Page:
Because the repertoire of Frizzled receptors present at the cell surface can influence whether WNT5A activates β-catenin signaling (5), we sought to determine which WNT5A receptors were responsible for ARF6 activation. Among the Frizzled (FZD) proteins, FZD2 (31), FZD4 (32), FZD5 (33), and FZD7 (9) have been reported to be WNT5A receptors, but only FZD4 and the co-receptor LRP5 allow WNT5A to activate β-catenin–mediated transcription when ectopically expressed in human embryonic kidney (HEK) 293 cells (5). Although LOX cells express FZD1 to FZD10 (fig. S8C), silencing of FZD4 (Fig. 2D and figs. S2L and S9), but not FZD2, FZD5, or FZD7 (Fig. 2E and fig. S2M), reduced the accumulation of ARF6-GTP in LOX cells. Silencing of the WNT co-receptor LRP6 (Fig. 2F and fig. S2N) or inhibition of LRP6 with DKK-1 (Fig. 2G and fig. S2O) also prevented ARF6 activation. These data indicate that ARF6 activation by WNT5A requires FZD4 and LRP6.

WNT5A-FZD4-LRP6 stimulate the release of β-catenin from N-cadherin, augmenting β-catenin signaling

We next tested whether knockdown of WNT5A, FZD4, and LRP6 increased the pool of junctional β-catenin. Silencing of WNT5A, FZD4, or LRP6 in LOX cells caused a redistribution of β-catenin, with an increase in β-catenin associated with N-cadherin and a simultaneous decrease in cytosolic and nuclear β-catenin (Fig. 3, A to E, and fig. S2, P to S), a result that mirrors knockdown or inhibition of ARF6 (Fig. 1 and fig. S3). Silencing of WNT5A caused a significant decrease in both the activity of 7TFP-luciferase and AXIN2 expression (Fig. 3F). Luciferase activity was partially rescued and AXIN2 expression was completely rescued by treatment with recombinant WNT5A in WNT5A knockdown cells (Fig. 3G), demonstrating that β-catenin–mediated transcription was specifically activated by WNT5A. Endogenous WNT5A also activated β-catenin in other melanoma cells (fig. S10). Specifically, knockdown of ARF6 or WNT5A in A375, A2058, or Yusac-2 cells significantly reduced 7TFP-luciferase activity. WNT5A siRNA treatment had no effect on 7TFP-luciferase activity in MeWo melanoma cells (fig. S10), which do not produce WNT5A (fig. S7C). These data indicate that endogenous WNT5A–ARF6–β-catenin signaling is present in multiple human melanoma cell lines. In LOX cells, silencing of FZD4 or LRP6 reduced luciferase activity and AXIN2 expression (Fig. 3H). These data confirm that WNT5A, FZD4, and LRP6 stimulate β-catenin signaling in melanoma cells, similar to activated ARF6. Thus, these results implicate WNT5A in disrupting adherens junctions and driving junctional β-catenin into the canonical pathway.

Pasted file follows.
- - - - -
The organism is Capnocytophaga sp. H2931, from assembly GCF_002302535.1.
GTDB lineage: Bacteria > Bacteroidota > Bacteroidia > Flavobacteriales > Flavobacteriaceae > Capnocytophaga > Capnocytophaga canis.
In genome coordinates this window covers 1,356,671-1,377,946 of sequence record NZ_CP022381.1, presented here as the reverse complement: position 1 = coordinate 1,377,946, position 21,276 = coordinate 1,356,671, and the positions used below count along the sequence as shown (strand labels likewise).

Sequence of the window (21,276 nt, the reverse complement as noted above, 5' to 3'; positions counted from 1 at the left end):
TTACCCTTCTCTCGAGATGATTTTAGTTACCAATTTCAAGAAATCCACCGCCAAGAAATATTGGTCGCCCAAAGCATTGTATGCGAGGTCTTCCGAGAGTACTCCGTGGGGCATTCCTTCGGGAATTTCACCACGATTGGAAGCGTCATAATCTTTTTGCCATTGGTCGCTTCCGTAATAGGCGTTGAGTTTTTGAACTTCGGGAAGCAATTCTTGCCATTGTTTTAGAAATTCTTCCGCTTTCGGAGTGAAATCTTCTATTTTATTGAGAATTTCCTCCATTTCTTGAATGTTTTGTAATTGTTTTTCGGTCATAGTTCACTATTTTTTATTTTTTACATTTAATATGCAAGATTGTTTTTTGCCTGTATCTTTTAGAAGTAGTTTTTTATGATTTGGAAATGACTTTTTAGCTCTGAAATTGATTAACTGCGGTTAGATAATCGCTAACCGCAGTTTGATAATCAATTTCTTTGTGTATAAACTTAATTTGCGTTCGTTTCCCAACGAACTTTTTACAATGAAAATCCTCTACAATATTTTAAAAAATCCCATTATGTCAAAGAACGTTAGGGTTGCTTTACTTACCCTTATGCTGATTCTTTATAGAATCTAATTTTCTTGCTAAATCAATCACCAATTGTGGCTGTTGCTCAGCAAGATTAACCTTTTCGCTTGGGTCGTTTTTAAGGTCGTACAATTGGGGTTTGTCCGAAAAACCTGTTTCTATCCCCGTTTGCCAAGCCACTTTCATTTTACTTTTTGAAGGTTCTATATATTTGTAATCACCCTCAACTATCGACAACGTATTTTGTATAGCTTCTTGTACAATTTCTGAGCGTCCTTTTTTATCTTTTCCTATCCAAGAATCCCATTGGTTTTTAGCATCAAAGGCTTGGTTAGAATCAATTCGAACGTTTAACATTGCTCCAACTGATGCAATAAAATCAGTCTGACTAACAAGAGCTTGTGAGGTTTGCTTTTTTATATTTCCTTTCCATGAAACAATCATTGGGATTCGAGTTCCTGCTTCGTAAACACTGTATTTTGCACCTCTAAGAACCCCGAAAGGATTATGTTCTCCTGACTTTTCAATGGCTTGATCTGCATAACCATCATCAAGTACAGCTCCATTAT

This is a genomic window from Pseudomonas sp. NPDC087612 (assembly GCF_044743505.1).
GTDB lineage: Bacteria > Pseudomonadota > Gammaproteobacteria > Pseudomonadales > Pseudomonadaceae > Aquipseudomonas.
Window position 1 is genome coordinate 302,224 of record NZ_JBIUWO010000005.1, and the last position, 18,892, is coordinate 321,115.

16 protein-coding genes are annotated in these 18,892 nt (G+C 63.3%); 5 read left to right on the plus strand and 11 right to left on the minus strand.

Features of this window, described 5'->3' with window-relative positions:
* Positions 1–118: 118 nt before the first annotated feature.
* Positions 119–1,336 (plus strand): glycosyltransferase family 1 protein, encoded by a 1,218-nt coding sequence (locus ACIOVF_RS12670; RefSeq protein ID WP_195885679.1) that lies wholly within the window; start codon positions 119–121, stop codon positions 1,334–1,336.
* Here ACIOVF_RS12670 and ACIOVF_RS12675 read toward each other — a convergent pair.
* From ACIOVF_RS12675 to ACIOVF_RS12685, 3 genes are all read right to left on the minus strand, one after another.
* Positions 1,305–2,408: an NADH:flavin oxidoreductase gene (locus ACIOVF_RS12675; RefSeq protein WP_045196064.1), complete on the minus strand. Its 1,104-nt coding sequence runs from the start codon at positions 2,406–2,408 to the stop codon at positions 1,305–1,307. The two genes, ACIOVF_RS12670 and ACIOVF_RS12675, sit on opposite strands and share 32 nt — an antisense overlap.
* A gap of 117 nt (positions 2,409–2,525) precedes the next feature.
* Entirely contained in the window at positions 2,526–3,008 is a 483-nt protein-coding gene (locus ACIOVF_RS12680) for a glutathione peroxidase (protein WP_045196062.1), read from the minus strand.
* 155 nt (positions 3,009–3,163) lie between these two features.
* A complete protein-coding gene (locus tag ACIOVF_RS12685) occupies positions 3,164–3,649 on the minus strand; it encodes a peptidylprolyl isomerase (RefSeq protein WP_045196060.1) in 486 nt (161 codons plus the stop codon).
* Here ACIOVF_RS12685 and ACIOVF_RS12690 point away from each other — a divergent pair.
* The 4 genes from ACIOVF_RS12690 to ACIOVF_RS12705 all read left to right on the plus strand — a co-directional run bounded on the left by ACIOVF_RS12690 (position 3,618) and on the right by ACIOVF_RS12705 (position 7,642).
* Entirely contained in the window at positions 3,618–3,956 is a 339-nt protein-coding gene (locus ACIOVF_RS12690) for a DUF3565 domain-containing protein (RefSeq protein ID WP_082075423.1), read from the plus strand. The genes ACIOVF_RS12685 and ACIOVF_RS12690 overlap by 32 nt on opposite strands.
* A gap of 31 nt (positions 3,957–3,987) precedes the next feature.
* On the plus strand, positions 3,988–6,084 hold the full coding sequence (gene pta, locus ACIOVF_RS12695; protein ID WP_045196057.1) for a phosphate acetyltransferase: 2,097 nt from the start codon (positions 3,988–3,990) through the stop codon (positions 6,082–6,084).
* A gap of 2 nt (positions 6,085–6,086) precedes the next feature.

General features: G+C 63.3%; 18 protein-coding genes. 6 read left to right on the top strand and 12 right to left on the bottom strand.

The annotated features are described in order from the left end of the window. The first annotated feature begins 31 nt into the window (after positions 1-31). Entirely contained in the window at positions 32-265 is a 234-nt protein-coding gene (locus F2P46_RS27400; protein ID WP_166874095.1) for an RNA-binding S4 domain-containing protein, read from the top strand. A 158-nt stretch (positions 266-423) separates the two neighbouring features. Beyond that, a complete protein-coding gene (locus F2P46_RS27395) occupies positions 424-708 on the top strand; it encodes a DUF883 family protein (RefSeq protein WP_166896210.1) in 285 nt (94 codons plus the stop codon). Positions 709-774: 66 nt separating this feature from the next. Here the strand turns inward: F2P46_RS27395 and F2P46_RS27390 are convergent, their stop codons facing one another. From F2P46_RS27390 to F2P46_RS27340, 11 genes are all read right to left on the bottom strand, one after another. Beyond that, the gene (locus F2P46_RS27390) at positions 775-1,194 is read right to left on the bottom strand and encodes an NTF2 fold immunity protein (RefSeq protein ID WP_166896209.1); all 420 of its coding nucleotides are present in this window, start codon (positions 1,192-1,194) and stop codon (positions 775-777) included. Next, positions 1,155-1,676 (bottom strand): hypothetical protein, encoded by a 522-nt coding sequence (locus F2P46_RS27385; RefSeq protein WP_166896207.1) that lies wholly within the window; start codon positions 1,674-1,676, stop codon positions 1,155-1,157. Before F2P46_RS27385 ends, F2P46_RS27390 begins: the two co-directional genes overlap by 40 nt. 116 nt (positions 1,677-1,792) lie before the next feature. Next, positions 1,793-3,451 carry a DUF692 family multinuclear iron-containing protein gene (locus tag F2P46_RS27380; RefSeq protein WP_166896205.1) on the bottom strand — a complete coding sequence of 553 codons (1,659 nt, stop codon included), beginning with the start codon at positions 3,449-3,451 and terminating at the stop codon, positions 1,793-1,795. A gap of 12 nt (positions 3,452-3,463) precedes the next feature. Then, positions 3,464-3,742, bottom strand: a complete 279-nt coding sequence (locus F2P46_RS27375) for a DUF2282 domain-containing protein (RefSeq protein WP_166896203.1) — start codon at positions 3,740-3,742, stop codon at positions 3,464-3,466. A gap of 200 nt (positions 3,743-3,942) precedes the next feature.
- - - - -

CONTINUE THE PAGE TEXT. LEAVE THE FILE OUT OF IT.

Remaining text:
Fig. 3

WNT5A/FZD4/LRP6 promotes disassembly of N-cadherin–β-catenin complexes and activation of β-catenin–mediated transcription. (A to H) LOX cells treated with control (Ctrl), WNT5A, FZD4, or LRP6 siRNAs. (A and B) Coimmunoprecipitation of N-cadherin and β-catenin. (C to E) Subcellular fractionation of β-catenin. (F to H) β-Catenin transactivation. Rescue of β-catenin transactivation with recombinant WNT5A (rWNT5A) in LOX cells treated with Ctrl or WNT5A siRNAs (G). 7TFP#1 and 7TFP#8: stable 7TFP luciferase clones. For all, error bars represent SD and n ≥ 3 independent experiments. For (F), two-tailed t test. For (G) and (H), one-way ANOVA with Tukey’s (G) or Dunnett’s (H) post hoc test. See fig. S2 (P to S) for quantification of blots.

Activated ARF6 restores β-catenin signaling and invasion when WNT5A is silenced

Because ARF6 was necessary for WNT5A-meditated β-catenin signaling, we asked whether activated ARF6 was sufficient to rescue β-catenin signaling when WNT5A is silenced. In WNT5A-depleted LOX cells, expression of ARF6 Q67L disrupted the N-cadherin–β-catenin interaction (Fig. 4A and fig. S2T) and rescued cytoplasmic and nuclear accumulation of β-catenin (Fig. 4B and fig. S2U), as well as AXIN2 expression (Fig. 4C). WNT5A stimulates motility (27) and invasion in several other melanoma cell lines (28, 29). Silencing of WNT5A inhibited invasion of LOX cells, a result that was reversed by ectopic expression of ARF6 Q67L (Fig. 4D). Although β-catenin–independent WNT5A pathways have been described in melanoma (2730), our data indicate that WNT5A stimulates ARF6 to release cadherin-bound β-catenin, increasing the pool of β-catenin available for nuclear translocation, transactivation, and tumor cell invasion.

Fig. 4

Activated ARF6 restores β-catenin signaling and melanoma invasion when WNT5A is silenced. (A to D) LOX melanoma cells transfected with control (Ctrl) or WNT5A siRNAs in the presence or absence of stable expression of Myc-tagged ARF6 Q67L. (A) Coimmunoprecipitation of N-cadherin and β-catenin. (B) Subcellular fractionation of β-catenin. (C) Relative AXIN2 expression. (D) Matrigel invasion (average number of invaded cells per well, counted at ×200 magnification). Error bars represent SD (C) or SEM (D). For all, n ≥ 3 independent experiments. For (C) and (D), one-way ANOVA with Tukey’s post hoc test. See fig. S2 (T and U) for quantification of blots.

ARF6 and stabilized β-catenin promote invasion and facilitate invadopodia activity